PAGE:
By now you’ve read all the motoring reviews, largely raving about how good the Toyota 86 is and why it is the bargain of the century. But does that mean you should buy one? What about the practicalities of life? How does it handle those?
Even if it is the bargain of the century, not everyone that buys a Toyota 86 will be able to rely on a second car to do all the other practical things in life. Take this writer, for example, who did buy a Toyota 86, but isn’t yet in the financial position to have the 86 as his weekend toy. Instead, it has to be his main mode of self-driven transport, which also means it will be used to go back and forth from the gym, give people lifts and be used for shopping. While it does a great handbrake turn, does it keep your golf clubs safe as well?
The luggage test
At some stage, everyone has to pick someone up from the airport and there will generally be luggage involved in this activity. The first thing to consider is that there is limited room in the back, so any more than one passenger will be a massive squeeze. You can fit (just) two large luggage bags in the boot and potentially another one in the back seat so long as no one has to try and squeeze in for a ride. You could fit plenty of backpacks in the back though. So in terms of luggage, yes, it’s more than possible, but limit your lifts to one person per trip unless you absolutely have to.
Practicality score: 6
The sports test
Whether it’s the gym, golf, tennis, rugby, canoeing, biking, skiing, whatever – you will likely want to cram some sports gear in the back at times. Whatever you do, don’t put roof racks on your 86. It completely ruins the point of the car. Thankfully, the rear seats fold down – you can potentially get golf clubs, skis and other long items like that in the back. Bikes? A bike rack or it won’t happen and sadly that will ruin the look of the car. Canoe? Not a hope in hell. Gym? How much stuff are you planning to take? Of course it works for the gym. Unless you do something that requires some seriously big equipment, you should be OK.
Practicality score: 7
Again, no problem so long as you don’t buy six months worth at one time or have an obsession with large CostCo items. But there is one thing you have to remember. The suspension is pretty stiff, so watch where you put those eggs and other fragile items.
Practicality score: 8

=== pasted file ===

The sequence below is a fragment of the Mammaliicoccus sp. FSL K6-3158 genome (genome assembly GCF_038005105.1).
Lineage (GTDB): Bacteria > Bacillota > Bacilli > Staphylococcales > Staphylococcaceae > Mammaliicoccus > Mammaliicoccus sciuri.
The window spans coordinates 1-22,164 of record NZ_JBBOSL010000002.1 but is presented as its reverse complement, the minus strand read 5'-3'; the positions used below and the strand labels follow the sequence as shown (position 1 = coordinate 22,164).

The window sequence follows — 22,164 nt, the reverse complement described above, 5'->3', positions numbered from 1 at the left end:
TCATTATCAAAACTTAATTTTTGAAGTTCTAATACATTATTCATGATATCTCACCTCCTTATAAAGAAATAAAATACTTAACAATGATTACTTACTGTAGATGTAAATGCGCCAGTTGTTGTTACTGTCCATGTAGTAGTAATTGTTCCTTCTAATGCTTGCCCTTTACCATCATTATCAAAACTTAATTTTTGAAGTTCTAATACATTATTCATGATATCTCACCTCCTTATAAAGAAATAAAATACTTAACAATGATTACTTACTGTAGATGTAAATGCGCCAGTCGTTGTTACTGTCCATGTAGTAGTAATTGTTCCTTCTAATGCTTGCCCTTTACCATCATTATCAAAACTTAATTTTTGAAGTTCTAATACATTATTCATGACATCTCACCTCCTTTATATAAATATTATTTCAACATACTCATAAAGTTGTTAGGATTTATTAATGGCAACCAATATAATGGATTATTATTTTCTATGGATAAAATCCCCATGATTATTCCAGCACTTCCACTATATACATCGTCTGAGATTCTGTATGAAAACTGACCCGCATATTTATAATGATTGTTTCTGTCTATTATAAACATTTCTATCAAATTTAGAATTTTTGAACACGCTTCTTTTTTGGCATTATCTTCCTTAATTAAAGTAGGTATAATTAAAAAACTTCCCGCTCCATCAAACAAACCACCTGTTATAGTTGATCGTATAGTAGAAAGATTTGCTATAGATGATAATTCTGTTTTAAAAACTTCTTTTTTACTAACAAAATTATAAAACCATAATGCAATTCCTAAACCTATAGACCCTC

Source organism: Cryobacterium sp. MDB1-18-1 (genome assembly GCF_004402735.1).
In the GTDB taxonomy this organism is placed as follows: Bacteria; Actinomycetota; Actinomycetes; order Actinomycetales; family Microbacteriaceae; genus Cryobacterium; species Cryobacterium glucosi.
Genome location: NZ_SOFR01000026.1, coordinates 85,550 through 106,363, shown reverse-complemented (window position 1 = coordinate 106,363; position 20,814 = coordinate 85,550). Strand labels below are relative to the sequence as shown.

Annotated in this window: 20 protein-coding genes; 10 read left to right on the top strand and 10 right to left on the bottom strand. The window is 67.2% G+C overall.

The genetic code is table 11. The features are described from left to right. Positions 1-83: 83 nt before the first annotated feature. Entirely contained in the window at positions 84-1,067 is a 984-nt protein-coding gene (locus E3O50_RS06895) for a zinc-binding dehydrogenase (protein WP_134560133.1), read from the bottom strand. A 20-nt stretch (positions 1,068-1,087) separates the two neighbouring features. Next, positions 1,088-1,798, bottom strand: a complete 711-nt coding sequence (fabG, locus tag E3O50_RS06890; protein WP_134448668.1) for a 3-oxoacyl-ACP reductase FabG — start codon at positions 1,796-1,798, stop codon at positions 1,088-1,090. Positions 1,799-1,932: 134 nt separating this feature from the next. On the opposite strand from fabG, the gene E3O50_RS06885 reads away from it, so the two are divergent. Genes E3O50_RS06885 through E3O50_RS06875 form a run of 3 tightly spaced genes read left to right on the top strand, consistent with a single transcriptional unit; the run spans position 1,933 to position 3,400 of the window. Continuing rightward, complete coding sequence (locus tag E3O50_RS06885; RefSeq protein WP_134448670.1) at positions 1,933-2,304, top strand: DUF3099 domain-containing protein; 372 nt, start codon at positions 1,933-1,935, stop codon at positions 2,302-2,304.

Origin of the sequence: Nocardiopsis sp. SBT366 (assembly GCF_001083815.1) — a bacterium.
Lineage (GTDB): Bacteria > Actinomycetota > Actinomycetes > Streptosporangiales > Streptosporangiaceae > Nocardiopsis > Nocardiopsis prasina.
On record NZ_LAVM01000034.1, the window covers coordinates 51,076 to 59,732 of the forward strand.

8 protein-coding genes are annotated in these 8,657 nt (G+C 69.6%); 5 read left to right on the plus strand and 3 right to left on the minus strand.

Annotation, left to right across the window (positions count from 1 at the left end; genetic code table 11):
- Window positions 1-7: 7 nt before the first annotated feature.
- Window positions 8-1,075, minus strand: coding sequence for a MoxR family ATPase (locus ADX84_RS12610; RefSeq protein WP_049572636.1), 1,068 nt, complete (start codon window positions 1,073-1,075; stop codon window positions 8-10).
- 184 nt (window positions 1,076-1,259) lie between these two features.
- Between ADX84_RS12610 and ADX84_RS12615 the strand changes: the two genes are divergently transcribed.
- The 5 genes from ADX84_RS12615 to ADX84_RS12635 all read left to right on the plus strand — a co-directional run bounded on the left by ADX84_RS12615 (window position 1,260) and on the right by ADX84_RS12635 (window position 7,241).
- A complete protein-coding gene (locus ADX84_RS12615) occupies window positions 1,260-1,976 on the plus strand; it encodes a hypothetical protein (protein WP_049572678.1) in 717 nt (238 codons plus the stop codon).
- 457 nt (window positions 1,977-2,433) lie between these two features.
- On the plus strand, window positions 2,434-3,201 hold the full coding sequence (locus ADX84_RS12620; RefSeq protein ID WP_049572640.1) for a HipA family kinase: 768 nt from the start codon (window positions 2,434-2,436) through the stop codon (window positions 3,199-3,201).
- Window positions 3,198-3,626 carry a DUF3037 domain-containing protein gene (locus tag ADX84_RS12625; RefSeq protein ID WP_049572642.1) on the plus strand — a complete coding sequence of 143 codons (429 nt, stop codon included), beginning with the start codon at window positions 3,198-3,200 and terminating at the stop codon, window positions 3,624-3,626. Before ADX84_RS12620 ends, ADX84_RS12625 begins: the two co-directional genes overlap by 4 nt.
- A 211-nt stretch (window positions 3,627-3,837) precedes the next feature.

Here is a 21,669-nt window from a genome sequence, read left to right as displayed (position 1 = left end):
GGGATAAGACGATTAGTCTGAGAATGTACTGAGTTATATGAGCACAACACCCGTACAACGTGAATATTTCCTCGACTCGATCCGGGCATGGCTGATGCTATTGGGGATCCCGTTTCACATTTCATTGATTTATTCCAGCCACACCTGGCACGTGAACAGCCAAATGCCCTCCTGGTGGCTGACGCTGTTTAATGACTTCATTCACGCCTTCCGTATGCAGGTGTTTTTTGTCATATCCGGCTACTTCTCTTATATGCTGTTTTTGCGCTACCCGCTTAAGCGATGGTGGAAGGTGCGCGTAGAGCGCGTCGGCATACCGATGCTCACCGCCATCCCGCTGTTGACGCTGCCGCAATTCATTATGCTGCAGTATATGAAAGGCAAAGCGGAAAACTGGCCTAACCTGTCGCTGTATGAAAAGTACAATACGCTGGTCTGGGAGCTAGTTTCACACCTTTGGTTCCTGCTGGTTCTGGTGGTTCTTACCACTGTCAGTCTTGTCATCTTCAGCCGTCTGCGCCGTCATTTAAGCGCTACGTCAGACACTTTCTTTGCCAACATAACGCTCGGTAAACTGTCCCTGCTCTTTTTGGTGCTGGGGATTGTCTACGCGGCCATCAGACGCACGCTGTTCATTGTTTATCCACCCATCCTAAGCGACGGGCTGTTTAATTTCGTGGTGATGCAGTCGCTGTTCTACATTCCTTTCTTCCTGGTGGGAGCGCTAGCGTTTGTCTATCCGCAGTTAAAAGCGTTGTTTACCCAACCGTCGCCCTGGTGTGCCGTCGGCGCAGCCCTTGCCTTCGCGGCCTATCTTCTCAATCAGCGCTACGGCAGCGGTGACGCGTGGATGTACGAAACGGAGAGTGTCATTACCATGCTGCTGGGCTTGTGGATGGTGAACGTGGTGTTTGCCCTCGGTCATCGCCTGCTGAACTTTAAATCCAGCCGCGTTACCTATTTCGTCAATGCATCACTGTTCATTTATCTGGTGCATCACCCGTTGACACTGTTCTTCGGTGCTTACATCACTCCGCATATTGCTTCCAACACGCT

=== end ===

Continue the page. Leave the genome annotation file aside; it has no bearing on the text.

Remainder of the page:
The parent trap
Dad needs a lift to the dentist. Mum needs to go and grab some groceries. It happens every now and then – their car will be in for service and you have to drop them somewhere. No problem? Wrong. The Toyota 86 is pretty low to the ground, so if they have brittle bones or aren’t great at movement, it’s not going to happen. If they are fit and love moving, this will be fine. One other thing to bare in mind is the suspension again – hope they enjoy bumps.
Practicality score: 5
The baby seat
Thinking of having kids? Already have a kid. If they are under the age of five they will be fine. You can even potentially get a baby seat in the back although it will be a hard task to grab you kid from it. If your child is over the age of five then there is a pretty good chance there will be no room for their legs, so the 86 probably won’t work unless you have super small or super young kids.
Practicality score: 3
The long drive
Wedding up the coast? Weekend away in the mountains? Just want to drive your brand new Toyota 86? With Recaro sports seats in the GTS model, how does the sports car fare on long hauls? Even with someone who has broad shoulders like myself, doing two hours in the car is no problem on a smooth road. Again, it’s the suspension that will cause you the most grief. Find a bumpy bit of tarmac and you might want to use that Bluetooth phone connection to book an appointment with your chiropractor. But everything else will be fine. And you will have stacks of fun around the twisty stuff.
Practicality score: 8
The odd shaped driveway
The worst nightmare of the Toyota 86 owner that wants to protect their investment. Odd shaped driveways with weird bumps and tight walls. The great thing about the 86 is that visibility is superb, so you won’t have any issues in that regard. There are no parking sensors though so it’s all up to you. Despite being low to the ground, you will clear more than you think. Don’t take that as a challenge, but be happy in the knowledge that running over a piece of paper won’t make you bottom out.
Practicality score: 7
The IKEA challenge
Need a new couch? Bed gone bad? Sofa screwed? Well, so are you, because there is no way you will be able to get any of that stuff back in your Toyota 86. Park it at a Hertz and hire a station wagon, or just pay for delivery. Sorry, you can’t have it all your own way.
Practicality score: 1
Damian Francis has previously edited Australian T3 and F1 Racing magazine and wrote for GQ Australia and Men’s Health. Unlike Nick and Trev, he has no kids, no mortgage and no wife, but lives happily on Sydney’s North Shore with his girlfriend.